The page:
- Tim Considine of ‘My Three Sons’ has died.
- He was 81 years old.
- Over the years he was an automobile historian, photographer, and a writer who focused on motorsports.
One of the most successful sitcoms in TV history is My Three Sons, which ran from 1960 until 1972 and spanned two networks. It stars Fred MacMurray as widower Steven Douglas and follows him as he attempts to raise his three sons. Tim Considine, who played one of those sons, has died at 81.
Considine was born on December 31, 1940, and was greeted by what was already a show business family: his father, John, was a British-born film producer; and mother Carmen Pantages, a theater-chain heiress. In 1953, when he was 11, he starred with Red Skelton in The Clown, followed by Executive Suite and Her Twelve Men. He really came to people’s attention in 1955 playing Spin Evans on Spin and Marty, a dramatic series within the original The Mickey Mouse Club, which would lead to two additional serials on that show. He also played Frank Hardy alongside Tommy Kirk as Joe Hardy on the MMC serial Hardy Boys.
Third Son No Longer
In 1959, he was back on the big screen in Disney’s The Shaggy Dog, which saw him acting opposite Fred MacMurray. The next year the two played father and son on My Three Sons. Joining them were William Frawley (Fred Mertz of I Love Lucy) as grandfather William Michael Francis “Bub” O’Casey, Don Grady as brother Robbie, and Stanley Livingston as Chip. That gig lasted for five seasons, with him eventually being replaced (so as to keep the Three in the title) by Barry Livingston as adopted neighbor Ernie Douglas.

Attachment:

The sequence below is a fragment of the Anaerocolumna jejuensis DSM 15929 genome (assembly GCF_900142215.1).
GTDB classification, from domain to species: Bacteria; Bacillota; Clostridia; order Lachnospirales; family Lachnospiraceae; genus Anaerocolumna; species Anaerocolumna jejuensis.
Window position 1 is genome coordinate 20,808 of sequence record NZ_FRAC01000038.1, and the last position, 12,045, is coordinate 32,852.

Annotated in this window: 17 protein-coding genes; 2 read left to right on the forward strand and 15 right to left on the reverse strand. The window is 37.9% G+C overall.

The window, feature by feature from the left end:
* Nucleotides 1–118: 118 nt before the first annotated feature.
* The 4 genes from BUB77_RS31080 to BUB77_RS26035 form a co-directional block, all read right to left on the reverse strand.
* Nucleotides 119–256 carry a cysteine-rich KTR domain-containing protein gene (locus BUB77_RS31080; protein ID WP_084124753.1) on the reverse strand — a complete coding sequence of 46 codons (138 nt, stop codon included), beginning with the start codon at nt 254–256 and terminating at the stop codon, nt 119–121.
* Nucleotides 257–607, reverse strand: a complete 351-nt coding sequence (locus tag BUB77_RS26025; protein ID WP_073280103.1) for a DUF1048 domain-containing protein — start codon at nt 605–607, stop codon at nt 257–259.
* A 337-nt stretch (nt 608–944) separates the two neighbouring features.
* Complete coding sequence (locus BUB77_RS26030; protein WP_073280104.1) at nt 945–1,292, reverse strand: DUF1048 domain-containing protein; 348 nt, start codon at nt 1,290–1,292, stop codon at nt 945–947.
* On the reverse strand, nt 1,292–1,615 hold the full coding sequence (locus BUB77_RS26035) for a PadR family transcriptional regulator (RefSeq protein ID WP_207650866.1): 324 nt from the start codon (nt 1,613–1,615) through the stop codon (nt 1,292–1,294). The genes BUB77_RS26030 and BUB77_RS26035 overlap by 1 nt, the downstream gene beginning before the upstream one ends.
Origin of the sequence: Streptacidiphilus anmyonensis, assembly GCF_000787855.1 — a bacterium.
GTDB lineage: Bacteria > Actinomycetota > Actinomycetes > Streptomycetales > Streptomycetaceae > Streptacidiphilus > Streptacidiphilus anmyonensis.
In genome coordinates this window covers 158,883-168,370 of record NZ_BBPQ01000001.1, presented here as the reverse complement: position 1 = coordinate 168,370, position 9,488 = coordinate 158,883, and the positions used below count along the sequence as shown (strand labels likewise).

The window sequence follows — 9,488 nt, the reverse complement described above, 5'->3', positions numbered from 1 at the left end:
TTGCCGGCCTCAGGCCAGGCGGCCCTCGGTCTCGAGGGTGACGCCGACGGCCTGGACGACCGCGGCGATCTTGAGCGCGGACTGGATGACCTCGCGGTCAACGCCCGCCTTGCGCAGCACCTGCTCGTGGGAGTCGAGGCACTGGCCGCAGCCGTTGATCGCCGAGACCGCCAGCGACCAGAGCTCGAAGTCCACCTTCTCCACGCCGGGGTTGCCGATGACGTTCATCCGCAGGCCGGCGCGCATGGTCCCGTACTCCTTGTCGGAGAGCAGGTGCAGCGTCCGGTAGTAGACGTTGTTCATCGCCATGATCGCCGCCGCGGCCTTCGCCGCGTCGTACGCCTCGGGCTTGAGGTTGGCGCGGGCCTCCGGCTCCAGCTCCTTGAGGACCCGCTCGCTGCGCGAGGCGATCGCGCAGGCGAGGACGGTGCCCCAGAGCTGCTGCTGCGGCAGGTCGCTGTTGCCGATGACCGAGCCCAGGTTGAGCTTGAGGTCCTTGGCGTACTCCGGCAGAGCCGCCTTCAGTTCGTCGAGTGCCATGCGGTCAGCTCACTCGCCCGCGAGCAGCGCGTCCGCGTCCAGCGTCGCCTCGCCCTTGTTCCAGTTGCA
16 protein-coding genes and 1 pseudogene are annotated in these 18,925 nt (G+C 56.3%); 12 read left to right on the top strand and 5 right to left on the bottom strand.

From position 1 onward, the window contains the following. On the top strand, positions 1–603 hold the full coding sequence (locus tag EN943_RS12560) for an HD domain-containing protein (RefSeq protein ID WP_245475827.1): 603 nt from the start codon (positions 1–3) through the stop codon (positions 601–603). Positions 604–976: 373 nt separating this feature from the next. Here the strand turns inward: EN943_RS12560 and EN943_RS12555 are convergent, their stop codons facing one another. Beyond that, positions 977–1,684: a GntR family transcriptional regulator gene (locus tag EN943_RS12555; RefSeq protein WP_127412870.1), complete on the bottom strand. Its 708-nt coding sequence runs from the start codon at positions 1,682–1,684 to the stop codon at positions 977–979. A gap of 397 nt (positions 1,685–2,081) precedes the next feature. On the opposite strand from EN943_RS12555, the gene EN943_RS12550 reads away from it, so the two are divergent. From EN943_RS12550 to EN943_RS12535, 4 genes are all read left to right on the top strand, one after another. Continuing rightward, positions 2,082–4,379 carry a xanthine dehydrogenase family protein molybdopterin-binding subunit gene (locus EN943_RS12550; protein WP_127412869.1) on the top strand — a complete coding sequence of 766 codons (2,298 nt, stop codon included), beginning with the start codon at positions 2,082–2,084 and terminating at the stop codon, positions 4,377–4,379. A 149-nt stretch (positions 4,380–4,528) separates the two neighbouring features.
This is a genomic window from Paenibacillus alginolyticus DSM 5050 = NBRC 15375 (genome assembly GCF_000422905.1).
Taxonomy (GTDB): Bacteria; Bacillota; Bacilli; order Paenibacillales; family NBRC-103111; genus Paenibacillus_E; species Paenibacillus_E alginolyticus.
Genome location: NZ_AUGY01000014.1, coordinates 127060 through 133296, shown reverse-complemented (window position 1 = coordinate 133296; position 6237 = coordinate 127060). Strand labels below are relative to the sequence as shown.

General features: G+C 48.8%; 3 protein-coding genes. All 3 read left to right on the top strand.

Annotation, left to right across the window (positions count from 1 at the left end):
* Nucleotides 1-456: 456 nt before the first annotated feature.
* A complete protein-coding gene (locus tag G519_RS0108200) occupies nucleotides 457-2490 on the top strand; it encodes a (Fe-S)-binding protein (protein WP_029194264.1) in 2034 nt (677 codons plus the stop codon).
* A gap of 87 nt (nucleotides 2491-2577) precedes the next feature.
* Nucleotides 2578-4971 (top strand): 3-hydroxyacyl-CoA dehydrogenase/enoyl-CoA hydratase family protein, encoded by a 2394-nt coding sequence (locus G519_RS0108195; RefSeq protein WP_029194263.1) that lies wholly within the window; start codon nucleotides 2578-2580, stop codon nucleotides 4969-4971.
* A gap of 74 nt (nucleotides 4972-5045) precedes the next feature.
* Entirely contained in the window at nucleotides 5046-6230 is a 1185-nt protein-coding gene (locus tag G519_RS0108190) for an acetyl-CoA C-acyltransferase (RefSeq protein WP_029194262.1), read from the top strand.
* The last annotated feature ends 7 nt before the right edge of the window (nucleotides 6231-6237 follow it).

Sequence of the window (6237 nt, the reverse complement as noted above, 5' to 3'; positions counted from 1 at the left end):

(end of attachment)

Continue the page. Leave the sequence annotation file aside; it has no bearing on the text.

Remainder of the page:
Reported The Ogden Standard-Examiner in 1973 of Considine’s departure, “He played Mike on that show for five years. Then he got bored. He liked the people he worked with, but he simply got tired of doing the same thing, year in and year out. The show let him out. He says his character was written out in one sentence. The Fred MacMurray part simply said to him, ‘Well, Mike, now you’re married and off to teach in Florida.’ He smiled and was gone.”
He had a small but noticeable role in 1970’s Patton (slapped by George C. Scott in the title role, he is actually credited as “Soldier Who Gets Slapped”). Over the years he became an automobile historian, photographer, and a writer who focused on motorsports, writing several books on the subject. His last film role was in 1973’s The Daring Dobermans.
He was married twice, first to Charlotte Stewart from 1965 until their divorce in 1969, and then to Willette Hunt from 1979 until his death. He is the father of one child.